I’m currently reading ‘10 things that schools get wrong’ by Dr Jared Cooney Horvath and David Bott and, as it promised, it’s making me think. A book with such a title isn’t one I’d normally consider but I was fortunate to hear both of them speak during my year in the Teaching Excellence Program and I valued their knowledge, ideas and perspectives enough to give it a try.
It is their chapter on computers in education that has given me the most food for thought, as illustrated through this quote:
This is a debate I am well invested in, albeit on the technology side. I have a Master of Education (Information Technologies). I spent several years teaching ICT and then coaching others in its use in the classroom. I am in charge of my current school’s digital technologies program and purchases. So how does this idea, that technology is not only not helpful but actually a hinderance, sit with me?
It’s a challenging one. I can absolutely appreciate the validity of the arguments the authors raised particularly the big one – for young people (and actually, many adults as well) the primary function of technology is entertainment so attempting to change this to a learning focus (and expecting it to easily translate) is far from ideal. Technology provides an endless menu of distractions. Even as I’m writing this blog post, there are other tabs in my browser tempting me and my attention does flit from time to time. And that’s on a task that was self-initiated.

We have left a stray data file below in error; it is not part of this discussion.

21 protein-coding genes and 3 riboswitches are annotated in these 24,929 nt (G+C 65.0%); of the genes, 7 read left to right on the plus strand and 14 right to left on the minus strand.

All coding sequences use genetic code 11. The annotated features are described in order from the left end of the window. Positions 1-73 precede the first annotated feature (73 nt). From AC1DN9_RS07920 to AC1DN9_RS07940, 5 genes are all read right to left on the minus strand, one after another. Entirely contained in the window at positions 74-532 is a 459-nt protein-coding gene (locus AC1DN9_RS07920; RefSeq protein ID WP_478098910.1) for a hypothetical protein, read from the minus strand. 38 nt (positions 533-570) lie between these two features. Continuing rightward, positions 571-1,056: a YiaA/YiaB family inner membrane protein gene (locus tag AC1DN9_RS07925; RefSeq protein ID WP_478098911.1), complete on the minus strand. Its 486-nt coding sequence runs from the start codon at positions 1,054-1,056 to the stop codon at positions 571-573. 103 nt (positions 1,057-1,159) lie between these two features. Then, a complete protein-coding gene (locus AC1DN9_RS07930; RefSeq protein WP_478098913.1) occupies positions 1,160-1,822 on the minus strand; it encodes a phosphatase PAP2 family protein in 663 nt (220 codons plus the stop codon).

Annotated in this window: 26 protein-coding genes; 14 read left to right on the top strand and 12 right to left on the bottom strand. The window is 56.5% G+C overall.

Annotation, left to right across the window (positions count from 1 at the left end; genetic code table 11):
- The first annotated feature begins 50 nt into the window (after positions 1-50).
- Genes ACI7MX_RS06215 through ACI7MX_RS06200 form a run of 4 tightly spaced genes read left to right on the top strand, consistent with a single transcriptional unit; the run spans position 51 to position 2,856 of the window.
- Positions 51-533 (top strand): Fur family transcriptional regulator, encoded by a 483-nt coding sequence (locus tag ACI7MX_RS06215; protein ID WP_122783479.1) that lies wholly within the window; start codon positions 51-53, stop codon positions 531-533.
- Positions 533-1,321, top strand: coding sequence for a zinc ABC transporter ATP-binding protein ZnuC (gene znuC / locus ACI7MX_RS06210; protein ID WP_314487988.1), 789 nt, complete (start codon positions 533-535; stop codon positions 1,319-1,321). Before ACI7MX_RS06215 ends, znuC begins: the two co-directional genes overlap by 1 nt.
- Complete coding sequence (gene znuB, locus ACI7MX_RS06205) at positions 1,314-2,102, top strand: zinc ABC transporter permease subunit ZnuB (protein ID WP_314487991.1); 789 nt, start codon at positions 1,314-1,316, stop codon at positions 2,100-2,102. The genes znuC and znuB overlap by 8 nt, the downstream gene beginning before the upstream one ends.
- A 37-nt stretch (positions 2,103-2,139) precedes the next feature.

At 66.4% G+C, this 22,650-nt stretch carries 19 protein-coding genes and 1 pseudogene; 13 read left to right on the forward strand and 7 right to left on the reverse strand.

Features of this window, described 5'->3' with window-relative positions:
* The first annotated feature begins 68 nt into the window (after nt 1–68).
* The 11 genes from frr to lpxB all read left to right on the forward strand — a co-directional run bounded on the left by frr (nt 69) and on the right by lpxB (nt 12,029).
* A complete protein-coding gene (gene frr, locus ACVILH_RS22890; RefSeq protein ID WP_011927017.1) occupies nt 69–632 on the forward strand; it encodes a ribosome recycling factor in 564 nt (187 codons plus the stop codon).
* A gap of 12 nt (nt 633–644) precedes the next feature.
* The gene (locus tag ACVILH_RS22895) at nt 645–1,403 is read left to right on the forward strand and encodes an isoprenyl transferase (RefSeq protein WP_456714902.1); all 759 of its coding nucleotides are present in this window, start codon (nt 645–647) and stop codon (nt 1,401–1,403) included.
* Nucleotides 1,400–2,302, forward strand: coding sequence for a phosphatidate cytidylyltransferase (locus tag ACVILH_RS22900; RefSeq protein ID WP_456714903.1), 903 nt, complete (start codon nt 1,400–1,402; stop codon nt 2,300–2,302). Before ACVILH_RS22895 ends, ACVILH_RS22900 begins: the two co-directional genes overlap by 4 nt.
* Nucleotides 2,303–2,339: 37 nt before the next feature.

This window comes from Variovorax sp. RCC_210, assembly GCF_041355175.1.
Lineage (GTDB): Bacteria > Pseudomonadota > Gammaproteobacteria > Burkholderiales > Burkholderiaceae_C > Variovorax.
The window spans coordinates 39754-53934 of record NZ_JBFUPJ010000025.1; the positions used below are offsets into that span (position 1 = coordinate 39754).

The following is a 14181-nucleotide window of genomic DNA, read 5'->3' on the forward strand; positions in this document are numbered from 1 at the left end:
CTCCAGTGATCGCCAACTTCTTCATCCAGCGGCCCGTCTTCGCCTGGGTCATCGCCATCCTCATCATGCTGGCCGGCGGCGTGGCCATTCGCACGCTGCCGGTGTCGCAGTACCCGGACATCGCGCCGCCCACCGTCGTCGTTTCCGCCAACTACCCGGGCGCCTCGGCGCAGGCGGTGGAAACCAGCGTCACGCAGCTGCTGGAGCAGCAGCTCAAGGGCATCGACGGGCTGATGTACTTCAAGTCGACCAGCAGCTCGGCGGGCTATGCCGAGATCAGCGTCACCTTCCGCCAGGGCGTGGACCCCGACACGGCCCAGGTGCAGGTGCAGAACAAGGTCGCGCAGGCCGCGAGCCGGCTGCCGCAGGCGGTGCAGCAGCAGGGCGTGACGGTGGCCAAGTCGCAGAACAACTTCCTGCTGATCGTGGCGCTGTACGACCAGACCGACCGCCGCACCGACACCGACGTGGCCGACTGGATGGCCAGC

While I found myself agreeing generally with points they raised and questioning what this different stance might look like in my teaching context, my mind drifted to my own classroom. I currently have 1:1 ipads in my Prep/1 classroom. We use them most days but in short bursts – the 1:1 really allows ease of management rather than implying that they’re a dominant learning tool. How do we use them?
- Practise with feedback
Probably the most frequent use is in tools that allow the students to practise some skill we’ve been working on with feedback when I can’t work with them. Apps like Reading Eggs/Mathseeds can be set with specific tasks/learning areas to focus on and tell them when they’re right or wrong. Yes we can (and often do) practise these skills offline in other ways – small group games, individual practise however the technology adds a dose of feedback that the others often lack.
- Differentiate tasks
Every student in my class needs slightly different things when it comes to learning. For example, they might be working on different common spelling patterns, different strategies in addition, different levels in reading. With the tools I have available, I have the ability to set tasks for students to practise that allow for these differences and give them time to practise what they are working on. I can and do this in a non-digital way, of course, however there are benefits to being able to sometimes offer this through the iPad.
- Document and share our learning
We used to have physical portfolios of learning which were a lot of work (mostly for me). We now have a digital portfolio in the form of Seesaw on which students and teachers post their learning regularly. This benefits students in being able to see and share their progression and lets parents have a small window into classroom life and their child’s day to day learning. We could absolutely do this in a non-digital form but it’s easier to do it digitally.